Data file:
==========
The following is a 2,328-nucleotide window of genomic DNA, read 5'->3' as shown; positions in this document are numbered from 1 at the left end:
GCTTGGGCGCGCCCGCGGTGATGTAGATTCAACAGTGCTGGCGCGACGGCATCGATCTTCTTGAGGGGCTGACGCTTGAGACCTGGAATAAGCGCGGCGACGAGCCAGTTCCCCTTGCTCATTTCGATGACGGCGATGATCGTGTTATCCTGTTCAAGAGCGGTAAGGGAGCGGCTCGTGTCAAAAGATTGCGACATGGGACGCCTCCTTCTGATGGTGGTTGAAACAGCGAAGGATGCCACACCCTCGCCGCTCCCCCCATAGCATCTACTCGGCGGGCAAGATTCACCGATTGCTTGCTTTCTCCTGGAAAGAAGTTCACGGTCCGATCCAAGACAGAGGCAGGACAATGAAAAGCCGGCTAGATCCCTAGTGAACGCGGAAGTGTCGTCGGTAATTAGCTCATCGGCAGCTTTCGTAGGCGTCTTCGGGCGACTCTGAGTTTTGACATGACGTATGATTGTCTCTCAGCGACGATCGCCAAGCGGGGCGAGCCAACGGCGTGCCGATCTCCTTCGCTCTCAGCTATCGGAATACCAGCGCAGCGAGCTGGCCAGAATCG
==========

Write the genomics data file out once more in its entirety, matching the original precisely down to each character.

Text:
The following is a 2,328-nucleotide window of genomic DNA, read 5'->3' as shown; positions in this document are numbered from 1 at the left end:
GCTTGGGCGCGCCCGCGGTGATGTAGATTCAACAGTGCTGGCGCGACGGCATCGATCTTCTTGAGGGGCTGACGCTTGAGACCTGGAATAAGCGCGGCGACGAGCCAGTTCCCCTTGCTCATTTCGATGACGGCGATGATCGTGTTATCCTGTTCAAGAGCGGTAAGGGAGCGGCTCGTGTCAAAAGATTGCGACATGGGACGCCTCCTTCTGATGGTGGTTGAAACAGCGAAGGATGCCACACCCTCGCCGCTCCCCCCATAGCATCTACTCGGCGGGCAAGATTCACCGATTGCTTGCTTTCTCCTGGAAAGAAGTTCACGGTCCGATCCAAGACAGAGGCAGGACAATGAAAAGCCGGCTAGATCCCTAGTGAACGCGGAAGTGTCGTCGGTAATTAGCTCATCGGCAGCTTTCGTAGGCGTCTTCGGGCGACTCTGAGTTTTGACATGACGTATGATTGTCTCTCAGCGACGATCGCCAAGCGGGGCGAGCCAACGGCGTGCCGATCTCCTTCGCTCTCAGCTATCGGAATACCAGCGCAGCGAGCTGGCCAGAATCG